Are at its centre, British lawgivers ; * The discovery of Dr. Bell affords marvello:is facilities Ah! sleep not there in shame! Shall wisdom's for carrying this into effect; and it is impossible to over
voice rate the benefits which might accrue to humanity from the universal application of this simple engine under an
From out the bosom of these troubled times enlightened and conscientious government.
Repeat the dictates of her calmer mind,
And shall the venerable halls ye fill
Then, with a sigh, sometimes I feel, as now, Refuse to echo the sublime decree?
That combinations so serene and bright, Trust not to partial care a general good;
Like those reflected in yod quiet pool, Transfer not to futurity a work
Cannot be lasting in a world like ours, of urgent need. Your country must complete To great and small disturbances exposed." Her glorious destiny. Begin e'en now,
More had she said, but sportive shouts were heard ; Now, when oppression, like th’ Egyptian plague Sent from the jocund hearts of those two boys, Of darkness, stretch'd o'er guilty Europe, makes Who, bearing each a basket on his arm, The brightness more conspicuous that invests Down the green field came tripping after us.The happy island where ye think and act; When we had cautivusly embark'd, the pair Now, when destruction is a prime pursuit, Now for a prouder service were addrest. Show to the wretched nations for what end But an inexorable law forbade, The powers of civil polity were given !”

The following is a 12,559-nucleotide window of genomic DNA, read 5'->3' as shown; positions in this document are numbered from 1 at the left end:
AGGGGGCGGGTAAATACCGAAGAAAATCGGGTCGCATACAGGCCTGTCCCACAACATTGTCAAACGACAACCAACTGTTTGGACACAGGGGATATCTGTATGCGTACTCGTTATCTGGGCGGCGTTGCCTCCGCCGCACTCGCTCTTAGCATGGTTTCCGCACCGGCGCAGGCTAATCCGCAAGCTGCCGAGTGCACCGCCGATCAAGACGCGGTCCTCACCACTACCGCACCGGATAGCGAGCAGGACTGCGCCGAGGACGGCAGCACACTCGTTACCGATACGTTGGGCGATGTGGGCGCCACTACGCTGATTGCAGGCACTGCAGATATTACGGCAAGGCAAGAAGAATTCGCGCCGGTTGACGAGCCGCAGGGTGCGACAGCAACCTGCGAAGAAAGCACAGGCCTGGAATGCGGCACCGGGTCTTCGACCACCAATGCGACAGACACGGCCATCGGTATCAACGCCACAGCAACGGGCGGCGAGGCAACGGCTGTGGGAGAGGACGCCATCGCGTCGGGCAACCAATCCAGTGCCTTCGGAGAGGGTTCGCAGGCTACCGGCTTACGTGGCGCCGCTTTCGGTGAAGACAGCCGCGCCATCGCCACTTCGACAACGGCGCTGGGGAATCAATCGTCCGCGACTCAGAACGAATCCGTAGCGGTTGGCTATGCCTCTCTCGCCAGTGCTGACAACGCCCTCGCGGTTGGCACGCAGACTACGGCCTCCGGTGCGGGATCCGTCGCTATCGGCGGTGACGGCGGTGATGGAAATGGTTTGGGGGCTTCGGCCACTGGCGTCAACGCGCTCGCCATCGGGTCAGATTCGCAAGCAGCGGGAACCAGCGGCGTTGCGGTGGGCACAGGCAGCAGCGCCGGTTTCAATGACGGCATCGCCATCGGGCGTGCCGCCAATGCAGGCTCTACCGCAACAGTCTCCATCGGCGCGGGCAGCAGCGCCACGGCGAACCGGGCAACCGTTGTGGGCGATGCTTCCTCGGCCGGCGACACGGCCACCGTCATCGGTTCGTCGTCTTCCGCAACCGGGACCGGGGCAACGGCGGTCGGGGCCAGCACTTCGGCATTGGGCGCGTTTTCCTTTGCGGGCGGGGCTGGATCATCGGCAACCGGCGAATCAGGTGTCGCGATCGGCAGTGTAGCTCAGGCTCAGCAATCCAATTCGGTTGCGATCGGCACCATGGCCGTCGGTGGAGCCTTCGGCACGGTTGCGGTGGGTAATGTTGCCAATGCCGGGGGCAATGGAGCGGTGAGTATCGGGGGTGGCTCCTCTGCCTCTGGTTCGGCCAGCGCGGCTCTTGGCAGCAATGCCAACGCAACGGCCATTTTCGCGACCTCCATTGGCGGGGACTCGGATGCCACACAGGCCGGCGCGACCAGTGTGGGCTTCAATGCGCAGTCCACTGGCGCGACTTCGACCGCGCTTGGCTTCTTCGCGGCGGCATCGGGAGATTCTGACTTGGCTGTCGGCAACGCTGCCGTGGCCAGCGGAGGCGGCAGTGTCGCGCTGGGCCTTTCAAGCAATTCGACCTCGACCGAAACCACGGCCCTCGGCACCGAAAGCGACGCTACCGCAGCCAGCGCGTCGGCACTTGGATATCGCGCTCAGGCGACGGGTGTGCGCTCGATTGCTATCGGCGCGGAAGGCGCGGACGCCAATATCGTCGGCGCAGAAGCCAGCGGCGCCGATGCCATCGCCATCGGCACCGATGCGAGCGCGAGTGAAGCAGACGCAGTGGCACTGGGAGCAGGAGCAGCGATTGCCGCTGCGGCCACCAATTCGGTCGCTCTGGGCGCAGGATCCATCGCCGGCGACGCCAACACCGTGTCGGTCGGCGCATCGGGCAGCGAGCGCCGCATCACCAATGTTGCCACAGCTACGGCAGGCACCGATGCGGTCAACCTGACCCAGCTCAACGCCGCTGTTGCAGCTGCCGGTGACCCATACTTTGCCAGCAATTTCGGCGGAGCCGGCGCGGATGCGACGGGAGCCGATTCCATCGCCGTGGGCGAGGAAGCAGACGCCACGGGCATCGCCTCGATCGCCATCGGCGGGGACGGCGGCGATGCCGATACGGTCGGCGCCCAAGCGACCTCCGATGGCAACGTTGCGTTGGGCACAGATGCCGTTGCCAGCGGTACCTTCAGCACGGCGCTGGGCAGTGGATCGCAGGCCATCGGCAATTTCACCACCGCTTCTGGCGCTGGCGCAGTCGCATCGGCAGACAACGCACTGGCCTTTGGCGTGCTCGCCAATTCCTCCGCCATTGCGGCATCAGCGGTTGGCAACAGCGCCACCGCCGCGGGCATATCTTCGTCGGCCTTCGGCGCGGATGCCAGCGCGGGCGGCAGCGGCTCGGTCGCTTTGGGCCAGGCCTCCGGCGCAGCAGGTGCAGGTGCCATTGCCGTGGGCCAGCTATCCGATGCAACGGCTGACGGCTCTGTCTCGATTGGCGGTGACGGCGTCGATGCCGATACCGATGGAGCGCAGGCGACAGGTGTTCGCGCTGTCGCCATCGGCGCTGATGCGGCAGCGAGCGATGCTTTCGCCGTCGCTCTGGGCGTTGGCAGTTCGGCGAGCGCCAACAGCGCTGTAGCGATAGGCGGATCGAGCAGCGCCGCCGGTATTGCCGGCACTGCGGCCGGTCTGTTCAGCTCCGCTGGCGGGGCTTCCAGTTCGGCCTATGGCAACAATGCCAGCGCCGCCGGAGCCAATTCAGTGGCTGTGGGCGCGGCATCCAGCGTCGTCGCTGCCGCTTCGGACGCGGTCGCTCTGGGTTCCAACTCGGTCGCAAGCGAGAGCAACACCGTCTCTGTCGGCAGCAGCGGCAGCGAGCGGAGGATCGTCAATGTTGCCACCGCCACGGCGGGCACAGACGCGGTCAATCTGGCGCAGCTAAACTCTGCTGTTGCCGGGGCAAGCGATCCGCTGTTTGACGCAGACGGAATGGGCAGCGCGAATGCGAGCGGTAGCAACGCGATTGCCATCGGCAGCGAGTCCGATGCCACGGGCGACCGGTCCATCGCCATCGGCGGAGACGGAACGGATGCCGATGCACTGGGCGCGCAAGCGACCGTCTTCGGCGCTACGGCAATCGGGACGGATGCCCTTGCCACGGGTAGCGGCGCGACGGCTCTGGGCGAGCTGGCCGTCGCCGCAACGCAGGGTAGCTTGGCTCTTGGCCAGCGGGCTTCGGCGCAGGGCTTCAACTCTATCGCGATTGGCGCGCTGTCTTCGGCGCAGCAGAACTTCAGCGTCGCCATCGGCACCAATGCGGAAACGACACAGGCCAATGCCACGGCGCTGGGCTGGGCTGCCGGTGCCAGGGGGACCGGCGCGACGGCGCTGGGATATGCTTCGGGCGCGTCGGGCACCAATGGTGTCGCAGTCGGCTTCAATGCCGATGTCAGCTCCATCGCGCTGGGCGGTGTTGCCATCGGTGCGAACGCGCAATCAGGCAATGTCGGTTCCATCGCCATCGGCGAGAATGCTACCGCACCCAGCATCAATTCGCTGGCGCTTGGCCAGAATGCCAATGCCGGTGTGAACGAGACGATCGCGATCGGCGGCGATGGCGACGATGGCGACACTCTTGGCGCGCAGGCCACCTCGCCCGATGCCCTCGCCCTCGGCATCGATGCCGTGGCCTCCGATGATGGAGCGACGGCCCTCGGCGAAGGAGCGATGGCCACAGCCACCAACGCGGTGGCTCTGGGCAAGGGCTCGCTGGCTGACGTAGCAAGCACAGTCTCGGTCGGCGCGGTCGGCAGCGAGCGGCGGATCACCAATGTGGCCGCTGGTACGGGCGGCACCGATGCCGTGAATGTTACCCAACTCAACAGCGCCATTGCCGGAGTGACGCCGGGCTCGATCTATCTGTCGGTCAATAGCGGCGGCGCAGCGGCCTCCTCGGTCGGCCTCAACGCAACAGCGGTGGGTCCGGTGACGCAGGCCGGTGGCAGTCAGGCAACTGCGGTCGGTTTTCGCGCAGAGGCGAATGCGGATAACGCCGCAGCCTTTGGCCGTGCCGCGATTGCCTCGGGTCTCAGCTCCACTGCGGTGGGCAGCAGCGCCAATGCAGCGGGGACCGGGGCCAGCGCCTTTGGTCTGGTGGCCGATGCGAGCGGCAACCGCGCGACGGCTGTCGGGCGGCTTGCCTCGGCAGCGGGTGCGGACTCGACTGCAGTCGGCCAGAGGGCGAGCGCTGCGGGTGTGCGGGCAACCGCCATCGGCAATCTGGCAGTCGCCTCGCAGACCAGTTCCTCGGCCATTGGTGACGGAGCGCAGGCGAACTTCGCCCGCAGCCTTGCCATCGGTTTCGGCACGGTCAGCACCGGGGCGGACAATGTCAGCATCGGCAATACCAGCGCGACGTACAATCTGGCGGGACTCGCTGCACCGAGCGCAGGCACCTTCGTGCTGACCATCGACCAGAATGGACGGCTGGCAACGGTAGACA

And each resign'd the oar which he had seized. Abruptly here, but with a graceful air,
Whereat, with willing hand I undertook
Pregnant with recollections of the time
Of joyous comrades. Now, the reedy marge How temptingly the landscape shines! The air Cleard, with a strenuous arm I dipp'd the oar, Breathes invitation ; easy is the walk
Free from obstruction, and the boat advanced To the lake's margin, where a boat lies moord Through crystal water smoothly as a hawk, Beneath her sheltering tree.” Upon this hint That, disentangled from the shady boughs We rose together : all were pleased, but most Of some thick wood, her place of covert, cleaves The beauteous girl, whose cheek was flush'd with With correspondent wings th' abyss of air. joy.
“ Observe," the vicar said, “ yon rocky isle Light as a sunbeam glides along the hills
With birch trees fringed; my hand shall guide the She vanished, eager to impart the scheme
helm, To her beloved brother and his shy compeer. While thitherward we bend our course; or while Now was there bustle in the vicar's house